The Menu in Jail is more than bread and water! See what one county jail is providing to your loved ones.
When your loved one goes to prison you may wonder what is on the menu in jail. You may be concerned about them getting enough to eat as well as nutritional meals. This article discusses what meals are provided to inmates at the Clark County Detention Center. Keep in mind this only represents one county and meals are not the same in all facilities.
The county contracts with Aramark to provide food and kitchen management at the detention center and the North Valley Complex, where another 3,000 meals are served daily. Ten Aramark supervisors work alongside as many as 32 inmates, who receive reduced sentences instead of pay. The inmate workers have been convicted of misdemeanor crimes and are serving sentences of less than one year.
Inmates cause few issues while working in the jail’s food hub, but as a precaution, supervisors count kitchen utensils every two hours to make sure nothing has been swiped, Suey said. Two corrections officers also monitor kitchen activity.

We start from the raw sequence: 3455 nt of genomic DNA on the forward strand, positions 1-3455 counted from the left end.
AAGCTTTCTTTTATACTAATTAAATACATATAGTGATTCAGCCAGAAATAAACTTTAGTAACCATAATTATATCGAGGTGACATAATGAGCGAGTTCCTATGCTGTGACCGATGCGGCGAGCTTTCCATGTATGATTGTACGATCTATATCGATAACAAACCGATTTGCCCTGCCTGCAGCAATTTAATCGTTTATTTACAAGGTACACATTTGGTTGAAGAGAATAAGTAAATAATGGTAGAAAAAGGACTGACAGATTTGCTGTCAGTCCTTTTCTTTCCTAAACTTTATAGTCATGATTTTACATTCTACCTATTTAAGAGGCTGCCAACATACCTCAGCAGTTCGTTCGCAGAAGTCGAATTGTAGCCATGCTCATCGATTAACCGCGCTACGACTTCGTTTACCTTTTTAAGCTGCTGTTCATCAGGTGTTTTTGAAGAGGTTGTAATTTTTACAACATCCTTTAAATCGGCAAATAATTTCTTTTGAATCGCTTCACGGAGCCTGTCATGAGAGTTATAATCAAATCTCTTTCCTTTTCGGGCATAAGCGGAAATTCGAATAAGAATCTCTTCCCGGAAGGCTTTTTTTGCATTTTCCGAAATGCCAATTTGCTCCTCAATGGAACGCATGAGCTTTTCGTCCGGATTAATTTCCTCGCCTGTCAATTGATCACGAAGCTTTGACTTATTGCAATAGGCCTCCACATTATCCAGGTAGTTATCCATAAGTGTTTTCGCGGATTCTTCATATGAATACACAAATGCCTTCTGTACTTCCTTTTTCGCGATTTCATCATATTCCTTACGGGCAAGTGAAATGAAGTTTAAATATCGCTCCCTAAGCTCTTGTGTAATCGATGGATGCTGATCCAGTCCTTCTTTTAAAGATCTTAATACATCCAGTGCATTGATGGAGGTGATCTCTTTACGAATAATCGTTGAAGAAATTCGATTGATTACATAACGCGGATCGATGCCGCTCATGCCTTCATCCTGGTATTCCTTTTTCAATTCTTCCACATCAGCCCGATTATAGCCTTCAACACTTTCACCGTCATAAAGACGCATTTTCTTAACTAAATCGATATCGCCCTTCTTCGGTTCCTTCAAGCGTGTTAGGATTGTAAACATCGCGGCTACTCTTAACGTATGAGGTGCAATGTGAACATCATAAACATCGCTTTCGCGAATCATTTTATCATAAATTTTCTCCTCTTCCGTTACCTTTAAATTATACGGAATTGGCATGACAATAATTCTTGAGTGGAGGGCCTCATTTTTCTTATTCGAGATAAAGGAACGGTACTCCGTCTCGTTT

Good behavior in the kitchen has its perks: In addition to extra food, inmates earn a food-handler safety training card after learning cooking basics, sanitation, dress code and interview skills. That could help them land a job when they get out of jail.
Meals Provided for Special Diets
The Clark County Detention Center is a pork-free facility to help staff accommodate inmates’ religious preferences. Inmates can adhere to kosher, halal and vegetarian diets, based on their religious beliefs. When inmates request special diets, the jail’s religious coordinator meets with them to verify the need.
Kitchen workers prepare about 750 speciality meals each day — 250 each of breakfast, lunch and dinner for people with allergies, diabetes or high cholesterol. Labels accompany each tray to ensure inmates receive the correct food.
Inmates receive three hot meals per day that equal 2,800 calories and 9 grams of protein. That’s 400 more calories than the minimum required by the American Correctional Association. Each meal costs Clark County 94 cents.
Read the entire article in the Las Vegas Sun.